For the entire series so far, Jean Grey’s been facing the threat of the Phoenix Force coming her way, and she’s been trying to deal with it by seeking help from as many people as possible. Although I’d prefer that writer Dennis Hopeless would have saved the phoenix storyline for a bit later, it’s been enjoyable so far. Each guest star brings something different, whether it’s former hosts telling Jean about their experience or other people helping her to prepare for the cosmic entity’s arrival. In the previous issue, Doctor Strange helped Jean contact the spirit of her adult self, and at the end of the issue, that spirit somehow remained.
This issue starts off with an amusing scene of Jean Grey arguing with her adult self’s spirit, but nobody else in the train station can see or hear the spirit. I’m sure you can figure out where that’s going. The Scarlet Witch shows up, who heard about the phoenix situation through Dr. Strange. Most of this issue takes a break from the main story, with Wanda helping Jean to relax a bit while also using her powers to help people. The whole time, adult Jean’s spirit is trying to get teen Jean to refocus on her preparations. There are a couple different locations, some fun action scenes and some great humour. It’s not as strong as most of the previous issues, but it’s a nice break for the readers as well.
And then the ending happened. I won’t explain everything, but let’s just say that adult Jean’s spirit takes over and brings Teen Jean’s body to a mutual acquaintance. I’m not sure where it’s leading, but the ending is kind of awesome.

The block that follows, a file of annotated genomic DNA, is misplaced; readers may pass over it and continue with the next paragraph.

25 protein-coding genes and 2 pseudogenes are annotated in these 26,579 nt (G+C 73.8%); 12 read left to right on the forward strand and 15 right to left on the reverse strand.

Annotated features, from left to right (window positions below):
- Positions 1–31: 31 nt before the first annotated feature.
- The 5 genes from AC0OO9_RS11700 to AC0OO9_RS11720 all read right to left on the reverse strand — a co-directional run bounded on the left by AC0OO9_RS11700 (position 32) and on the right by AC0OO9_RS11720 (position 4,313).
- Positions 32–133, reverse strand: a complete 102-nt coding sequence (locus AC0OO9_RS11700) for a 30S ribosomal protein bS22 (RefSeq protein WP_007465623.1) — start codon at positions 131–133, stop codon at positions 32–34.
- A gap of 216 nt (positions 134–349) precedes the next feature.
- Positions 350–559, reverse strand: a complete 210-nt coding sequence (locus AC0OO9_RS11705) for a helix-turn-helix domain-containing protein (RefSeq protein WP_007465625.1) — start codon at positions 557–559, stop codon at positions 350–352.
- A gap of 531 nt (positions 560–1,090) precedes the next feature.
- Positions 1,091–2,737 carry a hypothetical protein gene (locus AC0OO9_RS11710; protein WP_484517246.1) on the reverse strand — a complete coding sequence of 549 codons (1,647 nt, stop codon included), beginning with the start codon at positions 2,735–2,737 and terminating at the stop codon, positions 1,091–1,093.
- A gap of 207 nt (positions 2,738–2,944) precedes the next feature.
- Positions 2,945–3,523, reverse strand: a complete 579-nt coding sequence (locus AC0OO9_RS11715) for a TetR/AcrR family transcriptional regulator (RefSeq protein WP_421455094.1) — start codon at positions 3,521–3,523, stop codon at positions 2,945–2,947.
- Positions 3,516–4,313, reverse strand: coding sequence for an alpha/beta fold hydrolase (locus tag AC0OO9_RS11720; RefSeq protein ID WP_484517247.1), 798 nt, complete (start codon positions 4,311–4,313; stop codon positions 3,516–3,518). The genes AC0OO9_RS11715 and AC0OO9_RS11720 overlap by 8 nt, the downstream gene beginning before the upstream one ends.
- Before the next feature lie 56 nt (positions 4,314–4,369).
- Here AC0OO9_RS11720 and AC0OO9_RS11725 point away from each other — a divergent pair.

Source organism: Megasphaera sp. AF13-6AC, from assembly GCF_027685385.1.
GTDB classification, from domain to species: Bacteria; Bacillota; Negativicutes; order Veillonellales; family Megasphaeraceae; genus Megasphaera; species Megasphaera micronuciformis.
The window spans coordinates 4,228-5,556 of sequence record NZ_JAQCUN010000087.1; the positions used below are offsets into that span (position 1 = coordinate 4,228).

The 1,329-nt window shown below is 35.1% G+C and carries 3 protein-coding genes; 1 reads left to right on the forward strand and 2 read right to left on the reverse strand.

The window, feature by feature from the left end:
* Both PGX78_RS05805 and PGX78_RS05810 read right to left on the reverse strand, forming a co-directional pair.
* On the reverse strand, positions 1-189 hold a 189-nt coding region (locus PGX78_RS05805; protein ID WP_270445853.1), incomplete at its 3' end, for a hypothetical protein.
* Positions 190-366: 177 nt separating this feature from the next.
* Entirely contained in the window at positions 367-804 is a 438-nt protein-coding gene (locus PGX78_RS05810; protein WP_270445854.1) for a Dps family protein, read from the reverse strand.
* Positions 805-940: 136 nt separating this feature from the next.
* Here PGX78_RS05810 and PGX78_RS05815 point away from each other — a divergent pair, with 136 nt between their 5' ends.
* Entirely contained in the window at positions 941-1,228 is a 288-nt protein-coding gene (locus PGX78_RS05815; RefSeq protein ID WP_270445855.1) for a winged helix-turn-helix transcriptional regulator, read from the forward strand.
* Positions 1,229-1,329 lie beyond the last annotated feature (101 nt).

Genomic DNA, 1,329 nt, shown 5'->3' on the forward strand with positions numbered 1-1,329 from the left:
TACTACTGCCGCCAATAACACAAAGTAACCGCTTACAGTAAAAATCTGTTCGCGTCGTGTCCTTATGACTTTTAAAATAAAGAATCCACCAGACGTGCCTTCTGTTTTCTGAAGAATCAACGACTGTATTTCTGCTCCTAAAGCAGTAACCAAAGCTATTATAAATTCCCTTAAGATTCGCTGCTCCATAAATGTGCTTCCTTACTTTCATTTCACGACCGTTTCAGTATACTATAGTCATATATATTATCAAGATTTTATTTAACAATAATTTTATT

Alberto Jimenez Alburquerque’s art is good. It’s a mostly simple style that’s never heavy on the details, but there’s still plenty of variety in the backgrounds and the civilians surrounding Jean. The opening scene in the subway station is filled with signs, with a variety of civilians of different sizes, colours, ages and outfits walking around. The visuals behind Scarlet Witch’s reality warping powers are fun, and her headdress is probably the most detailed thing in this comic. Facial expressions do a great job at conveying emotions, like Jean’s confusion when Scarlet Witch first shows up, Wanda’s joyful smile when they’re hanging around in Monster Metropolis, and spirit possessed Jean’s grin right at the end of the comic. Jay David Ramos’s colouring is great. This is a bright and coloruful comic, to the point where sometimes the colouring adds detail.
I wouldn’t call this issue great or even the best in this series so far, but it’s fun. Sometimes fun is all you need. Despite that, there are still some storytelling tidbits spread throughout the issue. Teenaged Jean Grey is proving herself a pretty good lead for a solo book, with a lot of room for character growth and a strange history worth exploring. Jean’s interactions with her adult self’s spirit could really spice things up too. If you’re a fan of the character, you should check this series out.